CT: Right, so the research that I have done over the last 5 years has been funded by the National Science Foundation. Looked at [inaudible]. I’m pretty convinced by our data there are some things that have to be addressed in K-12. I think one of the more important ones is the relationship to failure. We have a conversation that our kids should not fail. Yet, all of us who have taken any kind of math class know that it is not an if you fail but when. Absolutely, failure is necessary for the next step so it should embraced. That is not what the current testing environment teaches about failure so it becomes a real [inaudible].  People feel the shame associated with it. Your school is not accredited or your teacher.. You know what I’m saying. So, that whole conversation gets mixed up with the students own ability. They feel with every course they have to pass glowingly because it makes them feel better. It becomes a feelings thing. I feel good when I succeed; Instead of, I feel good when I work at something, keep failing at it , and then I succeed. So, that’s where I want to start. With student as young as the 4th grade because I have found with freshman if we can reframe that idea... It takes a community to do it. A community of learners where we have all failed at things. It is no big deal. I have failed and you will succeed eventually and this is what you have to do. So the 3 things that have come out my 5 years of research are we can not assume our kids have the skill set to be a good college student. The standardized testing environment does not necessarily teach good academic habits. Secondly, we have to be able to provide an environment where they will know themselves as successful students. A lot of our students don’t think of themselves as successful students and the source is that relationship with failure. We attack it by teaching metacognitive skills. The ability to look at your own emotions, examine them, choose differently. That’s a skill like riding a bike. There are a lot of metacognitive practices like meditation or journaling. But, to be in that moment of that failure emotion I have seen students make rash decisions like drop out or get mad at the professor and say inappropriate things. They are overthrown with emotion and they have not learned the skill of that emotion regulation. So it is those three things that I am taking to K-12.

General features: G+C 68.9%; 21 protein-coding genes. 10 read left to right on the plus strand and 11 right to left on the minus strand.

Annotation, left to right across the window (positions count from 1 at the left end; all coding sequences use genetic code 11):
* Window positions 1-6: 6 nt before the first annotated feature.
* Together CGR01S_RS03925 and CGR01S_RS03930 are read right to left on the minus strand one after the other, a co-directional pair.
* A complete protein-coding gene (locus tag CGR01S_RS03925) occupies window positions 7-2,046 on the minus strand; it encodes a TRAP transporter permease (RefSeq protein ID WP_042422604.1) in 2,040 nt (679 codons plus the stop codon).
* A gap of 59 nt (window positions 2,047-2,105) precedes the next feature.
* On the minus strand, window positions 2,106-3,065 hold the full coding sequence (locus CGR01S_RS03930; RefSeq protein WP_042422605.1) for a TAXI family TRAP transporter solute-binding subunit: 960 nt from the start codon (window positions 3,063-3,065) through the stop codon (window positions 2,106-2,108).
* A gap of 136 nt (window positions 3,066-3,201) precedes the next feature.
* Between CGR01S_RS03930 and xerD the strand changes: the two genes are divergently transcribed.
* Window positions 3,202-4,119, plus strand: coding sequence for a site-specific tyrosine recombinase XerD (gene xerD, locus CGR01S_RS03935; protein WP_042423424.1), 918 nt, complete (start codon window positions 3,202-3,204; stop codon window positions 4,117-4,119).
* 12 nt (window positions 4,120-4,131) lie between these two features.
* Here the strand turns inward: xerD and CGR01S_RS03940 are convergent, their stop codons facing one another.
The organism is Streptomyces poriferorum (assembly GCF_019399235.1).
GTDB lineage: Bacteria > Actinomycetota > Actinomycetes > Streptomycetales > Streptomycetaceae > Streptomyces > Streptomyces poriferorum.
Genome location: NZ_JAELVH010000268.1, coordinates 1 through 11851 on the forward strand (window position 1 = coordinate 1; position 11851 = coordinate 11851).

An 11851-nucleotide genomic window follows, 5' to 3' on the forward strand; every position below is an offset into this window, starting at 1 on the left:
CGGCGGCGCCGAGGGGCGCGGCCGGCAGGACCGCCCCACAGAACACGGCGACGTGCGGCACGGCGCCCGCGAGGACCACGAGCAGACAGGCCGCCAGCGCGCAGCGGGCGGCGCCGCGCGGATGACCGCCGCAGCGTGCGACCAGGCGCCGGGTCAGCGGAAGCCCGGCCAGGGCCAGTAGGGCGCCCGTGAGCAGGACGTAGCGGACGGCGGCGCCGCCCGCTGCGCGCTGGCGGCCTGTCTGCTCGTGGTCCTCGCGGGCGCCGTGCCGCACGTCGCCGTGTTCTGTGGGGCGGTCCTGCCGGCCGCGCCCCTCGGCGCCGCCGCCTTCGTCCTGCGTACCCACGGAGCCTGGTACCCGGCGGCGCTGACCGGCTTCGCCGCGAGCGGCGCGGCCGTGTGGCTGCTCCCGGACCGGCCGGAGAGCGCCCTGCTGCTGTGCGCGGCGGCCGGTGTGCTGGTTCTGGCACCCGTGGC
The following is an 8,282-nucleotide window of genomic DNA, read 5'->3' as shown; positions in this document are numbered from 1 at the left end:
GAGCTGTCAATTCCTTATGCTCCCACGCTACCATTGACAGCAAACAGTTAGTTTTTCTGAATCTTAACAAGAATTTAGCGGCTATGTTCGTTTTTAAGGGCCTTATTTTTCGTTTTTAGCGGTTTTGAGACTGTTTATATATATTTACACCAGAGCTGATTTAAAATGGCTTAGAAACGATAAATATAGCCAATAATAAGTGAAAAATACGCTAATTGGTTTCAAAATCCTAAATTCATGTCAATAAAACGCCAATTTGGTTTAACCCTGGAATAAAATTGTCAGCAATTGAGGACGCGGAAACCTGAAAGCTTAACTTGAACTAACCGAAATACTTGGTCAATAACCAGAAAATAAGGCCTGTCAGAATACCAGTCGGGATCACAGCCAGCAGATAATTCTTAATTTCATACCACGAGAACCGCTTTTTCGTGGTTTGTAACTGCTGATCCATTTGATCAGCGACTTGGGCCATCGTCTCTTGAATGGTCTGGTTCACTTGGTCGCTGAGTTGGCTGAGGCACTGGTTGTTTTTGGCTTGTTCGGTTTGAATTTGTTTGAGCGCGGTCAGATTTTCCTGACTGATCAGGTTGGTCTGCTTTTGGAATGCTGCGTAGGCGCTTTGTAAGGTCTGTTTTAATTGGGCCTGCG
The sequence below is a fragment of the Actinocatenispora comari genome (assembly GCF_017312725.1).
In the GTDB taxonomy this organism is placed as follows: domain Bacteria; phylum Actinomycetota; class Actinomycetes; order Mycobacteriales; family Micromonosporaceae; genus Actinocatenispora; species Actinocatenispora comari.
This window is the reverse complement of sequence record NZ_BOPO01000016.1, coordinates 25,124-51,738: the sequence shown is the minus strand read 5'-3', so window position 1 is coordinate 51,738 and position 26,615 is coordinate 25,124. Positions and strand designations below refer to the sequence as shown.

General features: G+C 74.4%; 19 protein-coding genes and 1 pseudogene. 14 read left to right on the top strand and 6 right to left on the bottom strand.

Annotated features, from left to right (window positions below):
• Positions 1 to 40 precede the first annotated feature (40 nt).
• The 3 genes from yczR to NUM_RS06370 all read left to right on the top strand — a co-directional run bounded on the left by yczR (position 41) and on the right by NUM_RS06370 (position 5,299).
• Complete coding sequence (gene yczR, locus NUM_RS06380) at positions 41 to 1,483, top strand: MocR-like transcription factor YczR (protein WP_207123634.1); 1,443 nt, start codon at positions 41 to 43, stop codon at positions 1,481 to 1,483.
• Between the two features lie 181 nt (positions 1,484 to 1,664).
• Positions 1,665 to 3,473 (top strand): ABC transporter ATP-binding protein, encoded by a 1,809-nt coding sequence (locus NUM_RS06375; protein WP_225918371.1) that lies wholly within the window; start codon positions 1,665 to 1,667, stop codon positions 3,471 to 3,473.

PS: Awesome, that is good work you are doing. Again with the blog and what your doing 4th-12th grade, catching the early, building the confidence and that skill set so that once they do step on a college campus they are confident enough to take on STEM courses. Our time is coming to an end. I want to know if you would close us out with articulating, to some one sentence if you can, your overall question, the title of your blog. You have done all this , you have all these numerous responses, you have individuals such as myself reaching out to you just thanking you for your words. What does it mean to be a black scientist? In a positive light I see you are a black scientist who has reached out to a community who understands what you wrote and who wants to continue going and who (speaking for myself) is hopeful in  knowing I am not alone and it does take a village. Maybe all of us can come together and be that village to help the future generation of black scientist. I’ll go back to my question and let you close out.with all of the attention you have received with your blog and from the graduate student who made you dig deep into 20 years.. What does it mean to be a black scientist today, to you?

CT: Well, it means that I can decide what success looks like. To be a black scientist means I come to it with all of the history, all of the compassion, all of the mission driven thinking.  Caring as George W. Carver and I could even bring all of the skills and determination of Everett Jeff. But, I have to realize at the same time that this is the context to which I’m living and not ignore or try to make it better but to embrace the constraints and do the best that I can.

PS: Well said. Last question, What direction would you like this conversation of dialogue to go after the blog? What direction would you like us as black scientist to move in?

CT: Well, I know we are all so rushed for time and there are so many responsibilities that we have but this form of writing responses to each other could be very powerful. I didn’t realize how much until I laid my soul there. I didn’t know what kind of response there would be. But, being reflective, taking some time to share in writing. I know we have a lot of meetings but writing slow you down and sharing with others has really been healing for me. So, I hope that Sincentral is one avenue. I hope that we can continue the conversation.

PS: Thank you so much, I want to thank you for your time Dr. Cheryl Talley. Thank you for participating in this blog. And I look forward to reading more blogs from you and definitely talking to you in the future.

CT: Thank you so much Dr. Payton. Appreciate you.

Transcribed by Jojo O'Conner.

About Bart Everson

Media Artist in the Center for the Advancement of Teaching and Faculty Development at Xavier University of Louisiana

Leave a Reply

Your email address will not be published. Required fields are marked *

This site uses Akismet to reduce spam. Learn how your comment data is processed.